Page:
This is the first song I wrote for the album. Very much a ‘New York song’, we’d ended up in the newly opened 9/11 museum quite early on in our trip, as we’d accidently stumbled into Ground Zero territory whilst looking for something else. I mean, in hindsight, it’s difficult not to stumble into as it is a massive piece of land right in the heart of Manhattan. The 9/11 Memorial Museum itself was not what I was expecting. I was expecting some photographs and a bit of storytelling but when you realise that you are in the basement of the former World Trade Centre and what is effectively a mass grave for those who were never found or in reality were never recovered because there was nothing left of their bodies, then all of those horrible repeated images you saw on the TV that day become a sudden reality. I did not expect there to be anything left at all of the Twin Towers and I did not know at the time that they were what we were queuing up to go into but when it slowly dawned on me that’s what it all was then I knew the next few hours were going to be pretty heavy. I don’t know whether going into it unprepared for what it was, was better than going into it prepared. I remember, at the time, I wanted to leave any 9/11 stuff for later in the week as it felt a bit immoral to go straight to it, like rubber-necking drivers who slow down on a motorway when passing a fatal car crash. As we were unprepared and did not even know of the museum’s existence, just stumbling into the area and thinking we’d go and look at those big waterfall fountains, it was an extraordinary few hours. There were big signs saying that photography is prohibited. Of course it is, that is just a basic bit of respect in a place like this… but some (perhaps they could not read the signs as they were in English) were still taking photographs. As you got further into the exhibits, I noticed the photographing petered out as it became more and more harrowing and intense.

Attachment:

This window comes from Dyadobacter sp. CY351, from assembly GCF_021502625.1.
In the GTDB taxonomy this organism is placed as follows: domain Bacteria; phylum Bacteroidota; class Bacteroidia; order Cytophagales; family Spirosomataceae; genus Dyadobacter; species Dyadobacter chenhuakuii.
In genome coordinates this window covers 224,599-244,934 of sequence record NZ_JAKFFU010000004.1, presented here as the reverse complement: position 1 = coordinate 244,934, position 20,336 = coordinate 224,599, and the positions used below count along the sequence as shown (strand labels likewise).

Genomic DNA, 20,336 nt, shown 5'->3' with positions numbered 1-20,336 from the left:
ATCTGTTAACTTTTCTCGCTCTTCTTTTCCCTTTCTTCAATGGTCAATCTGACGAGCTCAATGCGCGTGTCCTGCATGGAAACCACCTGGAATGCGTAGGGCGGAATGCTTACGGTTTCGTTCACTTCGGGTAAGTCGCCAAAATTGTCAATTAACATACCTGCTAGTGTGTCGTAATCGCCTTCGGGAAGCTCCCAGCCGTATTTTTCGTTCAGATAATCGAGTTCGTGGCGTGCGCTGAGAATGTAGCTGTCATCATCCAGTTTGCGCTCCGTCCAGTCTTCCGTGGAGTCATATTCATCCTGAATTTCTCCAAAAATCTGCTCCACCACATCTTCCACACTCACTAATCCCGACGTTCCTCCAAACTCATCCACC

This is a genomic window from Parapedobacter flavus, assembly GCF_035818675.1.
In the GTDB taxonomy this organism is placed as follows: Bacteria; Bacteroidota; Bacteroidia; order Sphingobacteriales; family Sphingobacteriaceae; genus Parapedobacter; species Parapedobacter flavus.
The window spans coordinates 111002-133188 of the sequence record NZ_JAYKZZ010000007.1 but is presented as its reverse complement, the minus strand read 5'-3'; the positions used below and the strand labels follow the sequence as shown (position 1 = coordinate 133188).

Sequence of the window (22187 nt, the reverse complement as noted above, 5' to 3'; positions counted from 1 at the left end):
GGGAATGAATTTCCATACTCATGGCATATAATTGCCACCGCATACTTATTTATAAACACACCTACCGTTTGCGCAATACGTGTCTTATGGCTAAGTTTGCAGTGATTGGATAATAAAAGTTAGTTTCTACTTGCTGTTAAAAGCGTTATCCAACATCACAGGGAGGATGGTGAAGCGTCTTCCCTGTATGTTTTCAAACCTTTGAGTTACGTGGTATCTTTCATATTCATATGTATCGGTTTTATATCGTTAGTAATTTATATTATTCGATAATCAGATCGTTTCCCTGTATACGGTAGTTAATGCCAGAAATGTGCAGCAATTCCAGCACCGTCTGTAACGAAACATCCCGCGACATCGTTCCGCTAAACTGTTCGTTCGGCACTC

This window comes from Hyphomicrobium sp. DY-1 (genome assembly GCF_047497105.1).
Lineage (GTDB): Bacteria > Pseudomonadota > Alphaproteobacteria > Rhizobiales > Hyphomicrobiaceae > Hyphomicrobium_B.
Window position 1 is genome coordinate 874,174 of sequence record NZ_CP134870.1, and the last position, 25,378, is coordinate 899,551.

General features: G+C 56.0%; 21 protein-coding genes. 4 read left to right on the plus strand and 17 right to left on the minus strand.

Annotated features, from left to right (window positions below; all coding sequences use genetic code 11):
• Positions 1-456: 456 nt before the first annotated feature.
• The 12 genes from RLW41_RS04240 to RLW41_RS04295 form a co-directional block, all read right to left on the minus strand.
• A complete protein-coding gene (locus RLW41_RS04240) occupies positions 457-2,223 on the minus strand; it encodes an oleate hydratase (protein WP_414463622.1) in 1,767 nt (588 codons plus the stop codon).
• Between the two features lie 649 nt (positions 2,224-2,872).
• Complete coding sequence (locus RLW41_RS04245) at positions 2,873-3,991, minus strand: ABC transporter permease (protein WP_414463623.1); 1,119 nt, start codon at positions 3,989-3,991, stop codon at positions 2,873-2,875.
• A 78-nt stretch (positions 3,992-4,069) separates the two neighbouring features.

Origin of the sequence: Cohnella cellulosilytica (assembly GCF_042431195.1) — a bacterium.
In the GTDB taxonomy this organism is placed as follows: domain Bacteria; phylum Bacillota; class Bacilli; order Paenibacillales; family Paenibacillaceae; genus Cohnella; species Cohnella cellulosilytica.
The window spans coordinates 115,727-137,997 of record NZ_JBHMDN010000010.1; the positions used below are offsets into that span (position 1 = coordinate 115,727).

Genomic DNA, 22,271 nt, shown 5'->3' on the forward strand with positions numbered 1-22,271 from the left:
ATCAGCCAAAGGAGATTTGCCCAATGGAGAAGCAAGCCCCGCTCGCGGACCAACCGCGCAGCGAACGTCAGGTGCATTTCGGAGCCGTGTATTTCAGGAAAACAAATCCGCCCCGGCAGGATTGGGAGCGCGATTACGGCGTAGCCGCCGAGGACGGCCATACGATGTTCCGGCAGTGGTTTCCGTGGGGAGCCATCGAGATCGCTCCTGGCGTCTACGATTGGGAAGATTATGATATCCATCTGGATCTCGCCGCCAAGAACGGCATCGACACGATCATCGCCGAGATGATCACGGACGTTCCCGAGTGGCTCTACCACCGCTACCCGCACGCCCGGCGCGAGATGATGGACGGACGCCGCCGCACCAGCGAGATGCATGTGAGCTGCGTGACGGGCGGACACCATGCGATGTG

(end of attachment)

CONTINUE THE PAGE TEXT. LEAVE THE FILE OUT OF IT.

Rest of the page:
There is one really nice exhibit in there that I was standing in front of for ages and which I am happy to write about. It was a pane of glass. Seemingly the only pane of glass which survived the collapse and then a man from the museum came over to talk to me about it. He told me that the architect of the skyscrapers, Minoru Yamaski had a fear of heights, and so he designed each window to be narrower than the breadth of his own shoulders, therefore when you stood by and looked out of the windows, you didn’t get so scared of falling out. A testament for all of us who have such anxieties that may stunt our creativity.
For the rest of my trip, every time I looked up or I saw a beautiful skyline view of that city, the thought and mental imagery crossed my mind of how awful a sight it must have been on that dreadful day. When I got home I almost immediately wrote Freedom of the City with Billy Bragg’s rant echoing in my head, I applied myself to write a protest song. The ‘airplanes overhead’ mentioned in the song are not only the ones flying over New York that day, that the people who live there must have been so terrified of, they are also the ones that flew (and still are flying) over cities in Afghanistan, Iraq or Syria that I am pretty sure the people who live there are just as, if not more, terrified of. So the lyric ‘with the airplanes overhead, I will write to you. When there’s freedom and respect, I will call’ is directed at both sides. As I remember, Tony Blair maintained constantly that he was doing the ‘right thing’ by his own ideals at the time despite millions of people saying otherwise… perhaps those terrorists thought the same but they had different ideals. I think they are all wrong.